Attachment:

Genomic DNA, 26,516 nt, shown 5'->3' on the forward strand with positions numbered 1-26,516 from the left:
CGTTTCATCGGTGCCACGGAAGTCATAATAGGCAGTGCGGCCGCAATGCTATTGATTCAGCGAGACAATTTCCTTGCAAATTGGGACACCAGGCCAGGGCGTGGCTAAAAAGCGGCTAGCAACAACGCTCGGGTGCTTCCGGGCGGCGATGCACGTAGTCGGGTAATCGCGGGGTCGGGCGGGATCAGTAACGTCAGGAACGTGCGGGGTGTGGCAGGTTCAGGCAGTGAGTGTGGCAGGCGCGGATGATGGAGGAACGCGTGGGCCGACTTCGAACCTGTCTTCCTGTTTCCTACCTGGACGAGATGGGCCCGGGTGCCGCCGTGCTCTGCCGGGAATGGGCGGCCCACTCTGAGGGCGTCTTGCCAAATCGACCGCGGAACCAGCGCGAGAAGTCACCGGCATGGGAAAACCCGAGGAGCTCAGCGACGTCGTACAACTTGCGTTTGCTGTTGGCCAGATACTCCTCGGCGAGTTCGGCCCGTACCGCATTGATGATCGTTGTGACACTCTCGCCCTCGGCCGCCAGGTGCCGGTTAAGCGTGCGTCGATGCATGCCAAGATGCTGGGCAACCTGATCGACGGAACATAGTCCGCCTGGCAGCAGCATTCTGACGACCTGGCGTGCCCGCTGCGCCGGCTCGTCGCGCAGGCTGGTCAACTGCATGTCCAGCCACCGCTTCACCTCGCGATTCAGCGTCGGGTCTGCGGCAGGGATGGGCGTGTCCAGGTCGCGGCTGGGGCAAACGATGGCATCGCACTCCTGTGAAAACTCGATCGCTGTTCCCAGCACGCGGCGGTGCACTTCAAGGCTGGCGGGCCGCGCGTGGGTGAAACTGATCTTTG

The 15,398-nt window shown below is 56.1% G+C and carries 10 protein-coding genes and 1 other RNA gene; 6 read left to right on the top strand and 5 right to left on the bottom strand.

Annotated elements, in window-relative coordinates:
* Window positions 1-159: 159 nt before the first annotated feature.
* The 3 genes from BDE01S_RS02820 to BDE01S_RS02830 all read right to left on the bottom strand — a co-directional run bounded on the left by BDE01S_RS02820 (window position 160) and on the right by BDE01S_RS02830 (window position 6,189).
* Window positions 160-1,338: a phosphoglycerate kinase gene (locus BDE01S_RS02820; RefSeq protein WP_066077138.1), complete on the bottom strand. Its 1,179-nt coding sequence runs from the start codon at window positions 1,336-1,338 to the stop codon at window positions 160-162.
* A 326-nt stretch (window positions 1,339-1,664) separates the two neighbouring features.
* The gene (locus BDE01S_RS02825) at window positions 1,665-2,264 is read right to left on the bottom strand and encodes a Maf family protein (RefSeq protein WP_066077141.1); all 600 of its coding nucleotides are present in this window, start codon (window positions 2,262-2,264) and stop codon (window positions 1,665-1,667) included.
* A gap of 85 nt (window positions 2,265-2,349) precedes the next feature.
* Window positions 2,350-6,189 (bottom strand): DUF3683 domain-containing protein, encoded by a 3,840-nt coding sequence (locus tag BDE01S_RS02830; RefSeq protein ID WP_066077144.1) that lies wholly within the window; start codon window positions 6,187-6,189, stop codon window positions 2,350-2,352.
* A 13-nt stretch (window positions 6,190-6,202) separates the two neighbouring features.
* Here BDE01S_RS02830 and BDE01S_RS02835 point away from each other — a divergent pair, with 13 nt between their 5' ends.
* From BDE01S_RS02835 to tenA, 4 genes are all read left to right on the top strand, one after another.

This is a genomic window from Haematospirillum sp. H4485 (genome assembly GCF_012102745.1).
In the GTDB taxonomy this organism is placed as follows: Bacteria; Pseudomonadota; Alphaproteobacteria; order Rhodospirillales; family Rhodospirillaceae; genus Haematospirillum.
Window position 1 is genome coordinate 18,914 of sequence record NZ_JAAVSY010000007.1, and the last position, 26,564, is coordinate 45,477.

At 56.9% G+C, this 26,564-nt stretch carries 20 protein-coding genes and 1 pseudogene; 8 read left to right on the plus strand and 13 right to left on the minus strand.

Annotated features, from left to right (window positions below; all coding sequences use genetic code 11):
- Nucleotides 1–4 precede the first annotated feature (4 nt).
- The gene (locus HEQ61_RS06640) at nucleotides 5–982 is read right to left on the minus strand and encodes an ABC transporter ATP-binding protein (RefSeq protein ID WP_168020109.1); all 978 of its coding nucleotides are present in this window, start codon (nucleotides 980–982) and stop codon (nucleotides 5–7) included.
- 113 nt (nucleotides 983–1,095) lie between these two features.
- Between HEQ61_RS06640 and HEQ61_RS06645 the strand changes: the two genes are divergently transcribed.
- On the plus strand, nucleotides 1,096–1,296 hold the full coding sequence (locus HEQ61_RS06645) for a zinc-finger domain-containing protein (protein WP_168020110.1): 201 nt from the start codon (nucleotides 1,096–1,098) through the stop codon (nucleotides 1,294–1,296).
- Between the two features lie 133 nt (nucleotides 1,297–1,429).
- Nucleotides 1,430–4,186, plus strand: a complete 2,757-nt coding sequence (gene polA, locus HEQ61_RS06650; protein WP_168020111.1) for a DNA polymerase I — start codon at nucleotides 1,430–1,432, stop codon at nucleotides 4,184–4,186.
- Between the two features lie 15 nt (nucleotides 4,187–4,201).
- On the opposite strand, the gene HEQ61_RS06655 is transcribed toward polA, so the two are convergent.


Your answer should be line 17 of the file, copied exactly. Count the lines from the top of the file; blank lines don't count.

Window position 1 is genome coordinate 18,914 of sequence record NZ_JAAVSY010000007.1, and the last position, 26,564, is coordinate 45,477.